I believe that in the Federal Government, no matter how large we are, we can still look at individual people with individual problems and fashion solutions that respect their dignity, respect what they're doing, and continue the working relationship.

But let me be clear. It is always absolutely critical that when discrimination violates the laws and injures those who are the victims of discrimination that we move vigorously, fairly and firmly. Promoting the use of dispute resolution does not sanction any greater degree of tolerance for unlawful or improper conduct than if these programs did not exist. In promoting the greater use of dispute resolution in the federal work place, we are urging the expansion of a process rather than a change in the standards by which we measure acceptable or unacceptable conduct.

In almost every work place, there are misunderstandings, differing perspectives, and sometimes an unfortunate lack of respect. When unresolved, these problems can become the basis for complaints that will be expensive to the agency to process and disruptive for the work place while the complaints are pending. In addition, because of the limits of Title VII jurisdiction, complaints arising from this type of environment are likely to be resolved in an unsatisfactory manner.

As the EEOC itself has recognized, many of the claims that it receives do not present valid charges under existing statutes. Yet if we are truly concerned about the work place environment, this is an area where the federal agency may receive tremendous benefits from dispute resolution programs.

For all these reasons, we are intensifying our efforts to develop more programs like those being recognized today.

Through the Inter-Agency ADR Working Group, we are making great progress. Under the leadership of Mary L. Canno, General Counsel at the Postal Service, and Erica Cooper, Deputy General Counsel at the FDIC, more than 40 federal agencies are participating in training seminars, brown bag conferences, lectures, and panel discussions. These events are all designed to assist federal agencies in establishing effective federal ADR programs for work place disputes.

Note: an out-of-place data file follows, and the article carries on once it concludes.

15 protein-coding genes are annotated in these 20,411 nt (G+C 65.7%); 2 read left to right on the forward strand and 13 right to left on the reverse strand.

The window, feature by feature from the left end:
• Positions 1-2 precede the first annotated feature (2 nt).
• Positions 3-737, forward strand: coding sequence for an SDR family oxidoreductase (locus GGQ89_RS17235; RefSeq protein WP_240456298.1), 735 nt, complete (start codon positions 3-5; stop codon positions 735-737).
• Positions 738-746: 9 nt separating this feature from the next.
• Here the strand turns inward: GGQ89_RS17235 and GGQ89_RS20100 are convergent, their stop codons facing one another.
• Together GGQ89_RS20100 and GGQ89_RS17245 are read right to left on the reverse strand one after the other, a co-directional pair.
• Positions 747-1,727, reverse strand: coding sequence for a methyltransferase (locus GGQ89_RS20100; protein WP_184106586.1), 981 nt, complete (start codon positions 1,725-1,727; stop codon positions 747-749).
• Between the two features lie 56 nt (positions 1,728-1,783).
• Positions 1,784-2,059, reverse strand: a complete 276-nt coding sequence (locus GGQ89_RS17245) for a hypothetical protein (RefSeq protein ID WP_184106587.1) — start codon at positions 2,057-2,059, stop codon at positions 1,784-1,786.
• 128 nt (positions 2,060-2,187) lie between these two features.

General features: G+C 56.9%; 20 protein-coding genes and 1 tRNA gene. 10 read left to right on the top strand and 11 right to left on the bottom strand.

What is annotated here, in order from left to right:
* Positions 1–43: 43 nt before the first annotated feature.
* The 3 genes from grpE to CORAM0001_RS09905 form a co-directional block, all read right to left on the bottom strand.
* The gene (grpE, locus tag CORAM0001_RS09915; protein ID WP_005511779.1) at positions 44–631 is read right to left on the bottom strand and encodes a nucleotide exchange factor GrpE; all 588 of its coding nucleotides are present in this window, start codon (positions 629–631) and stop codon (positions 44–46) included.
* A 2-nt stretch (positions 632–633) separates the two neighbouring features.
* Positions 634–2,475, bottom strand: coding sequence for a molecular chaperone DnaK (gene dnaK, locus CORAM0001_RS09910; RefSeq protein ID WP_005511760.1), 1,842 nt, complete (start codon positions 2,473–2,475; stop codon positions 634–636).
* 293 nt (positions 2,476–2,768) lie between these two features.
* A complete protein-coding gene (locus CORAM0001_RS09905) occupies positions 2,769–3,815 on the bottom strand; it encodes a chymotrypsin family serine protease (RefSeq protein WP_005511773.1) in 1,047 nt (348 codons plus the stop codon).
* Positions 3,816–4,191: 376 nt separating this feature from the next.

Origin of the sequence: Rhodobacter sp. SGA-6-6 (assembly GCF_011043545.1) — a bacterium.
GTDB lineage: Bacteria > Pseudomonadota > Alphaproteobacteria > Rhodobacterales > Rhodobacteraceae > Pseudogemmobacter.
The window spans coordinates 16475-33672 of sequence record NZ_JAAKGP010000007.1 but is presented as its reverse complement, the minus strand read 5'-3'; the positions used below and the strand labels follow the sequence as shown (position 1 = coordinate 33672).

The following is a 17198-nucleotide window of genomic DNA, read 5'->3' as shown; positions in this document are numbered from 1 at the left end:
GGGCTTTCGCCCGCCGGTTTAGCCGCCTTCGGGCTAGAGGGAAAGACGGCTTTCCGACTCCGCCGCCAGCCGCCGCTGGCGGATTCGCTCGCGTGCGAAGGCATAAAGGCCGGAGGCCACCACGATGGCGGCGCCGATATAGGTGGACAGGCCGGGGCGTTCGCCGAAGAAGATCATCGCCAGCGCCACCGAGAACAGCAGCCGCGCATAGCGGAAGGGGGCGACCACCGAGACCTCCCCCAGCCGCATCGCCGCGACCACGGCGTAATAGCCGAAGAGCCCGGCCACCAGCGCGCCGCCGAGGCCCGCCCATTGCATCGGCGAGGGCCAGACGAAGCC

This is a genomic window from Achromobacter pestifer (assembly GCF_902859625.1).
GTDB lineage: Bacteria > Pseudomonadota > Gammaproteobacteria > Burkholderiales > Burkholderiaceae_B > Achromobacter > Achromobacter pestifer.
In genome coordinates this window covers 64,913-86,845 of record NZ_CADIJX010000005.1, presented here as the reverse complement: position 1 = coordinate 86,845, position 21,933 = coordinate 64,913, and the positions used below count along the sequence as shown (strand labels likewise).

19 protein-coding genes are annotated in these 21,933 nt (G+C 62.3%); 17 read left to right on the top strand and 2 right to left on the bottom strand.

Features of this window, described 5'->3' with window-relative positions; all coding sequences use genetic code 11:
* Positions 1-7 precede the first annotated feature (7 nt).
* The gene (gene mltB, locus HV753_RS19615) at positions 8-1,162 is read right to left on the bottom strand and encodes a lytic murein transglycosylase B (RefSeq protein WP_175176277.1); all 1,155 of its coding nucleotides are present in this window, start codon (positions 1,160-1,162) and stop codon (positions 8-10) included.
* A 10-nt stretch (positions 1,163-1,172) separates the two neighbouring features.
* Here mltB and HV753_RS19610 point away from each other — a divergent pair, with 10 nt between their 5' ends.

I just want to personally thank Mary and Erica, because not only do they do their own work in their own agency, but they take time to do this. And they don't do it superficially, they do it with great care, and I am deeply grateful.

Because of people like them and others, we have come a very long way in trying to establish these processes as an enduring part of federal decisionmaking. We are confronted with competing demands for time and resources, the challenge of change, organizational apathy and the fear of a new way of doing things.

Yet, thanks to the efforts of everyone in this room and many others, we have made progress.

We really don't have a choice, because the present system is not working very well. We can do so much more.

We ask so much of federal employees. I think we owe them our commitment to resolve work place disputes in a manner that honors the individual and honors problem-solving and peaceful resolution.

I think public service is one of the great undertakings that anybody can pursue. I have been around some absolutely splendid public servants in these last six years. I have had one of the greatest experiences that any lawyer could have to try to use the law the right way, to make things better for the American people. There is no substitute for public service in my life. Yes, you get cussed at, fussed at, and figuratively beaten up around the years, either by the New York Times or a Congressional committee. But there is no substitute for trying to work through democracy and make it work for all the people.

I think we do this day in and day out because of the people in this room and colleagues like you across this nation. I salute you and, on behalf of all the American people, I thank you for really wonderful and dedicated public service.

(Applause and, at 10:06 a.m., end of address.)